Genome complexity: how so few genes make us so complex (Introduction)

by David Turell @, Wednesday, January 15, 2020, 19:40 (204 days ago) @ David Turell

The human genome is small when the number of genes is measured, but those genes can mix and match code to produce many results from the same gene:

"Thanks to the advancement of large-scale proteomic studies over the decade following that milestone, researchers realized that some human cells contain billions of different polypeptides. Researchers realized that each gene can encode an array of proteins. The process of alternative splicing, allows a cell to generate different RNAs, and ultimately different proteins, from the same has become clear that alternative splicing is common and that the phenomenon helps explain how limited numbers of genes can encode organisms of staggering complexity. While fewer than 40 percent of the genes in a fruit fly undergo alternative splicing, more than 90 percent of genes are alternatively spliced in humans. (my bold)

"Astoundingly, some genes can be alternatively spliced to generate up to 38,000 different transcript isoforms, and each of the proteins they produce has a unique function. Like the chapters of a book, coding segments of the genome, known as exons, appear in series, and alternative splicing works by including or leaving out some of these genomic passages. Some chapters are required—that is, they are found in every transcript—and some are optional, so-called alternative exons. The differential splicing of these regions from an RNA transcript creates customized and condensed genetic messages. Molecular editors control the complicated flurry of exon selection by recognizing the chapters needed for a given protein and discarding the others. The final arrangement of exons in a spliced RNA molecule shapes the resulting protein’s structure and function.


"(ENCODE) project was launched to identify the functional elements in the human genome, and the effort ignited controversies as to whether introns were genetic “junk” that the cell invested precious energy and resources to transcribe only to trash prior to translation. Alternative splicing gave these seemingly nonfunctional elements an essential role in gene expression, as evidence emerged over the next few years that there are sequences housed within introns that can help or hinder splicing activity. These enhancer and silencer sequences are recognized by RNA-binding proteins (RBPs) whose presence affects spliceosome docking and assembly. RBPs allow exons or portions of exons to be combined or skipped in unique patterns, such that a single transcript can be spliced into several possible mature mRNA isoforms, or splice variants, each translated into proteins with potentially diverse functions. (my bold)


"Each splicing event requires three components: the splice donor, a GU nucleotide sequence at one end of the intron; a splice acceptor, an AG nucleotide sequence at the opposite end; and a branch point, an A approximately 20–40 nucleotides away from the splice acceptor. These three “splice sites” are recognized by two core small nuclear RNAs (snRNAs) of the spliceosome, U1 and U2, followed by a protein, U2AF. The binding of these molecules to a transcript recruits a complex of three more snRNAs—U4, U5, and U6—which facilitates the splicing reaction.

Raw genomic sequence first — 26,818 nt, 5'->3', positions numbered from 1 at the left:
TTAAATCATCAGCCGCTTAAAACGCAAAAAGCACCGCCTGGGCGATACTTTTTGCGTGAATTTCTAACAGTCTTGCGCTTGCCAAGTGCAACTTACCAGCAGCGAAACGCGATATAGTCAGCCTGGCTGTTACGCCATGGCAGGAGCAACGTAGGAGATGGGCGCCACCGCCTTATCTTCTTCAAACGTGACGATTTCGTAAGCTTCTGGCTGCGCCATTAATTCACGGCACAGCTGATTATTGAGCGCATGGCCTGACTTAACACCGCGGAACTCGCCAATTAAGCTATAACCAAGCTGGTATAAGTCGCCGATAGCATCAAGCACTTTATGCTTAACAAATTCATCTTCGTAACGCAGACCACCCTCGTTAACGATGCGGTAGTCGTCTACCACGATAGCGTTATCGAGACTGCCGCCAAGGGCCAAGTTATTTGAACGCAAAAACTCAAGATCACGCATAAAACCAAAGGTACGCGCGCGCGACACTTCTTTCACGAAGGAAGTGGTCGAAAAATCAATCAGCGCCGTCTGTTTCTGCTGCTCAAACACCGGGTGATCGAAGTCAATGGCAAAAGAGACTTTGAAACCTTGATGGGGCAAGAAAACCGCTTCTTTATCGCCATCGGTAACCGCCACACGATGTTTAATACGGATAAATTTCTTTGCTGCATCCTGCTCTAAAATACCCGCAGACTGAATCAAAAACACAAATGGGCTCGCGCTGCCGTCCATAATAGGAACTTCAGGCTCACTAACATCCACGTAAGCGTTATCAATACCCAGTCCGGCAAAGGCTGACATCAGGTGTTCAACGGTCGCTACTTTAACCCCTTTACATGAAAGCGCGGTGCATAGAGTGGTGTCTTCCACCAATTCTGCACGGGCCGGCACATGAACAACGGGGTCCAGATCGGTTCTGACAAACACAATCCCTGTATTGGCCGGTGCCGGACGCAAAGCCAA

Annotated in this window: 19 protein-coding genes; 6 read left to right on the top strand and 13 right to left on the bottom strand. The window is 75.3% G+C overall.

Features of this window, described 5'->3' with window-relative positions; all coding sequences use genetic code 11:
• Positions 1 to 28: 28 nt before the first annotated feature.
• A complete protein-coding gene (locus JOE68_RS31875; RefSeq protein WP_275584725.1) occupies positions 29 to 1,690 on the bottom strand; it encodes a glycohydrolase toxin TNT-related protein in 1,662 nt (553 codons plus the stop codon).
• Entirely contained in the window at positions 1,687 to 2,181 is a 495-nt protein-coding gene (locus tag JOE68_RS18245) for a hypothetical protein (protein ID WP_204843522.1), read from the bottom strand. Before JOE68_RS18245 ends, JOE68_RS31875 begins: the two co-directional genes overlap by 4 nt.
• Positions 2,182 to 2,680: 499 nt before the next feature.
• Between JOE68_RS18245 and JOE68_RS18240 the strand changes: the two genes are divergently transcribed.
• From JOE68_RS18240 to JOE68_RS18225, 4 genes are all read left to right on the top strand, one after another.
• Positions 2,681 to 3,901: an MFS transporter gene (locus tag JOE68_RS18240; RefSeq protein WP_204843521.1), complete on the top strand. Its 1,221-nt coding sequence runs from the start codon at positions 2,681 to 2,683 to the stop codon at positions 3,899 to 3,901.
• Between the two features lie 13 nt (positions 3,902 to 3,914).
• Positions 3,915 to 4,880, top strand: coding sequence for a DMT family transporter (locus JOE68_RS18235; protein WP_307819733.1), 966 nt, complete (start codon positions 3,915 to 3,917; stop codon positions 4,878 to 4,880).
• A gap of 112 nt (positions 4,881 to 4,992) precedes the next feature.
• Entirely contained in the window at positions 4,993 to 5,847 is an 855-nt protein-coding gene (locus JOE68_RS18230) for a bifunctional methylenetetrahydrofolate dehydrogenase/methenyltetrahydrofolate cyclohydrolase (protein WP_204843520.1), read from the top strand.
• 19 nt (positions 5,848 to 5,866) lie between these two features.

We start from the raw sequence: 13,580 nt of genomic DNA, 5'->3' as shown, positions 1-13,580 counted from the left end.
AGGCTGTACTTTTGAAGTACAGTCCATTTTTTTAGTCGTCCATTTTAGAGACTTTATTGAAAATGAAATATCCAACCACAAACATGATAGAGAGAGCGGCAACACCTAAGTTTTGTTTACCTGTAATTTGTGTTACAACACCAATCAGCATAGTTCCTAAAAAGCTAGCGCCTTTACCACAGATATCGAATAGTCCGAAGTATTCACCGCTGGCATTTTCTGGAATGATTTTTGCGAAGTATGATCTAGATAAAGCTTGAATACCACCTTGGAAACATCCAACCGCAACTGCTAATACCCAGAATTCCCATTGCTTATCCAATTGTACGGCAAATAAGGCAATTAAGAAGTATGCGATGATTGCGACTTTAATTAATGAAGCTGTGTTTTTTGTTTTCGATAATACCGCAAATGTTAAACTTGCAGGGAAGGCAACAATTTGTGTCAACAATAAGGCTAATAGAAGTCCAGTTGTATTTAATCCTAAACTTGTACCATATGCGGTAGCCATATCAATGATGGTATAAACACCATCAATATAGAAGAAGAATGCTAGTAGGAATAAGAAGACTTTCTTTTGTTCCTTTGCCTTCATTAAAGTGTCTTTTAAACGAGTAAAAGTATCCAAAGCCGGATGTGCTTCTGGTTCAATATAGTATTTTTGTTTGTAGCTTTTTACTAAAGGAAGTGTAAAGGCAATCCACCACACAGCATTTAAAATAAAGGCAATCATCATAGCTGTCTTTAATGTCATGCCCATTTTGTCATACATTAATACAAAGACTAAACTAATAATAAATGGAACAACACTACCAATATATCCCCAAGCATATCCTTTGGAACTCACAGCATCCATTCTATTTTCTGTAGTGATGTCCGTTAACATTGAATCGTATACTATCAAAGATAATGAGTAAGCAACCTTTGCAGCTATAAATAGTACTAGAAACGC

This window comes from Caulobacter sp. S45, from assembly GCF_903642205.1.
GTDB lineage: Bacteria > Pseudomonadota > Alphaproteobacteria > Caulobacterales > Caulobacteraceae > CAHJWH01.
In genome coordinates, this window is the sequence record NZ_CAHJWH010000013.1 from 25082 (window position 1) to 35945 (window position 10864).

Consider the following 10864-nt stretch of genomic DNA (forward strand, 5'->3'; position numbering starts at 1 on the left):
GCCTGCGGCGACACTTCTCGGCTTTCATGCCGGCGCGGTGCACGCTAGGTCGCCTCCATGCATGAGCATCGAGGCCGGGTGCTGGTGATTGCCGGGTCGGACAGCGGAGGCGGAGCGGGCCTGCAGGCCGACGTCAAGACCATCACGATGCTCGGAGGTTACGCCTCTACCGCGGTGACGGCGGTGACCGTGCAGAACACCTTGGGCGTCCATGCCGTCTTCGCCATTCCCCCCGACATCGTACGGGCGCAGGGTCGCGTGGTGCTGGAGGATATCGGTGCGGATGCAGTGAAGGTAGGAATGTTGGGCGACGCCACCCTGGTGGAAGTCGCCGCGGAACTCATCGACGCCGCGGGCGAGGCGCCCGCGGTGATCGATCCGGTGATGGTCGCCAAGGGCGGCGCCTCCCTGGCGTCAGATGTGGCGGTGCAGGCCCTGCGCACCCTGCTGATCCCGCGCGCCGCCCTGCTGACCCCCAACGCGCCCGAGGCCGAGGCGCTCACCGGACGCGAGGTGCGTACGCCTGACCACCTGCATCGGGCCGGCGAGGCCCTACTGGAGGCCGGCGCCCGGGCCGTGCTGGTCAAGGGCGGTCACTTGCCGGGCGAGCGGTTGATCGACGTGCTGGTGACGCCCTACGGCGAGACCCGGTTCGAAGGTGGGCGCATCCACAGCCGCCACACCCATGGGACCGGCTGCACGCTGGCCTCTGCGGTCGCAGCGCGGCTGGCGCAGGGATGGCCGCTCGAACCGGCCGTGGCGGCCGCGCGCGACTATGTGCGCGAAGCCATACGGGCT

"A variety of factors affect how transcripts from a particular gene are spliced. Exon recognition by the spliceosome can be influenced by RNA binding proteins (RBPs), which bind to enhancer and silencer motifs within the mRNA and help or hinder spliceosome recognition of the splice sites. And because pre-mRNAs are frequently spliced as they’re transcribed, the speed of transcription by RNA polymerase II further tunes the window of opportunity for splice site recognition by the spliceosome.


" their studies revealed that every tissue in the body is characterized by a unique set of splicing events...They found that brain, heart, and skeletal muscle present with the most highly conserved and tissue-specific alternative splicing patterns, further underscoring the functional importance of tissue-specific alternative splicing.


" Giudice, found that numerous differentially spliced genes encode proteins involved in intracellular trafficking, and these splicing events are controlled by two RBPs: CELF and MBNL. All signs pointed to a splicing network. Follow-up work revealed that the expression levels of CELF and MBNL are inversely tied to one another during muscle development, and that they antagonistically regulate more than 1,000 pre-mRNA transcripts, some of which are translated into proteins critical for muscle contraction.


"Researchers are also exploring the possibility that chromatin architecture and epigenetics serve as another layer of splicing regulation by modulating the rate of RNAPII transcription."

Comment: Junk DNA is gone. The complexity of the human genome is only partially unraveled and what is revealed so far is an irreducible complex system that MUST be the result of design. It is highly controlled, especially in fetus formation or abnormal results will produce a defective fetus. This can only be the result of design. A designer is required.

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